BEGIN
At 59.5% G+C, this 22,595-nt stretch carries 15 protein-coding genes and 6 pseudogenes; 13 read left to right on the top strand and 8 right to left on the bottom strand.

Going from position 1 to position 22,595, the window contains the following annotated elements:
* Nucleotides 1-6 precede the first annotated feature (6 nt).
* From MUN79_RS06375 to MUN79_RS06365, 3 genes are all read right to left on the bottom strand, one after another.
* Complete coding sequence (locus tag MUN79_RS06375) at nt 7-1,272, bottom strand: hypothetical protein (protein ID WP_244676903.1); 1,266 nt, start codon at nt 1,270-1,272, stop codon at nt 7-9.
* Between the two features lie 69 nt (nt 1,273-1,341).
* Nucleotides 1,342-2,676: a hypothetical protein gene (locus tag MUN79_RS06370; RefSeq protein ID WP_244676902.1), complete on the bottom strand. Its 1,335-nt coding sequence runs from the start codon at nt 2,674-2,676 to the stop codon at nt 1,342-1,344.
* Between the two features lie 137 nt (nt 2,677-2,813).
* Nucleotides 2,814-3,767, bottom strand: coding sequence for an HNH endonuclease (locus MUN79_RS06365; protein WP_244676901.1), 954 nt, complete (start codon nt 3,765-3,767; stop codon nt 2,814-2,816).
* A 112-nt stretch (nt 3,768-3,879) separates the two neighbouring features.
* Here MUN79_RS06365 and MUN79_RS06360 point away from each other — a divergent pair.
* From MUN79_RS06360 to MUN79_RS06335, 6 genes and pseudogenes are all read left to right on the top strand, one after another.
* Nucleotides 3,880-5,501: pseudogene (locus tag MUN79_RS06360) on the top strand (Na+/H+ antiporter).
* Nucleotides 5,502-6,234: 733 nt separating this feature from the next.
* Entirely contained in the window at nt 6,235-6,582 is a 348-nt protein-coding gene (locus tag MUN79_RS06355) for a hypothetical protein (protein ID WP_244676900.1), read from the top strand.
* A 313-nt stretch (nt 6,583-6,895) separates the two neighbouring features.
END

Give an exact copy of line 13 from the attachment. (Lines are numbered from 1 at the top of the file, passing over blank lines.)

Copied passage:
* Nucleotides 3,880-5,501: pseudogene (locus tag MUN79_RS06360) on the top strand (Na+/H+ antiporter).